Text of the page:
German parliamentary vice president calls for court to weigh in on legalisation of gay marriage
The vice president of the German Bundestag has called for a Constitutional court ruling to “clarify” same-sex marriage.
After years of delays, the lower house of the German Parliament gave the green light to same-sex marriage last week in a landslide vote.
And the far-right Alternative für Deutschland party has already said it is planning a legal challenge to the ruling.
But the VP of the Bundestag, Johannes Singhammer, of the Bavarian Christian Social Union, the sister of the ruling Christian Democratic Union said on Monday that the Constitional Court should rule on the issue.
He said: “To achieve legal clarity, I recommend to call upon the Constitutional Court [to decide on the issue].”
Going on he suggested that the government should file the legal challenge, rather than an individual citizen.
He said it would be quicker “if the government of a state were to do it, for example, the government of the state of Bavaria.”
The country’s constitution states that marriage “shall enjoy the special protection of the state”.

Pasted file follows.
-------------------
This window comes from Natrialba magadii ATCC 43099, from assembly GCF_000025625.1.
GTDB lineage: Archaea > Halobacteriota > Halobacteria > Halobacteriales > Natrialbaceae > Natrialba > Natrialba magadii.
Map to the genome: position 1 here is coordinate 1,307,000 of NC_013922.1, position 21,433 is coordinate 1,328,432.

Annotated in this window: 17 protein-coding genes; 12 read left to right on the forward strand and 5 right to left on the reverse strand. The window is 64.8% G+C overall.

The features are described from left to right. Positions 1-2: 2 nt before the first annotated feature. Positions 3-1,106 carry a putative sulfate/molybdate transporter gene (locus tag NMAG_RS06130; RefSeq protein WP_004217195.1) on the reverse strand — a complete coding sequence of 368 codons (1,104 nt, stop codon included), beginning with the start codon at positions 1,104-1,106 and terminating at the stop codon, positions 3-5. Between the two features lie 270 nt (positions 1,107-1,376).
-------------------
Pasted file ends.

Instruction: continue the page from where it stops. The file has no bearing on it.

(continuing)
The document does not set out a specific definition of marriage, but courts have previously held that it referred to “a union between a man and a woman for a long-term life partnership.”
More from PinkNews
After years of campaigning, things moved swiftly this week with a vote being announced, carried out and successfully passed in a matter of days.
Chancellor Angela Merkel gave her Christian Democratic Union party a free vote in the proposal put forward by the Social Democrats – though Mrs Merkel herself voted against the legislation.
She recently revealed that meeting a lesbian couple who had eight foster children together changed her mind on whether or not a free vote should be allowed on the matter.
The quick movement towards the snap vote comes ahead of a general election in Germany on September 24.
Significant parties the Greens, Linke, and Free Democrats all vocally backed same-sex marriage and said they would not enter into a coalition government unless the law was changed.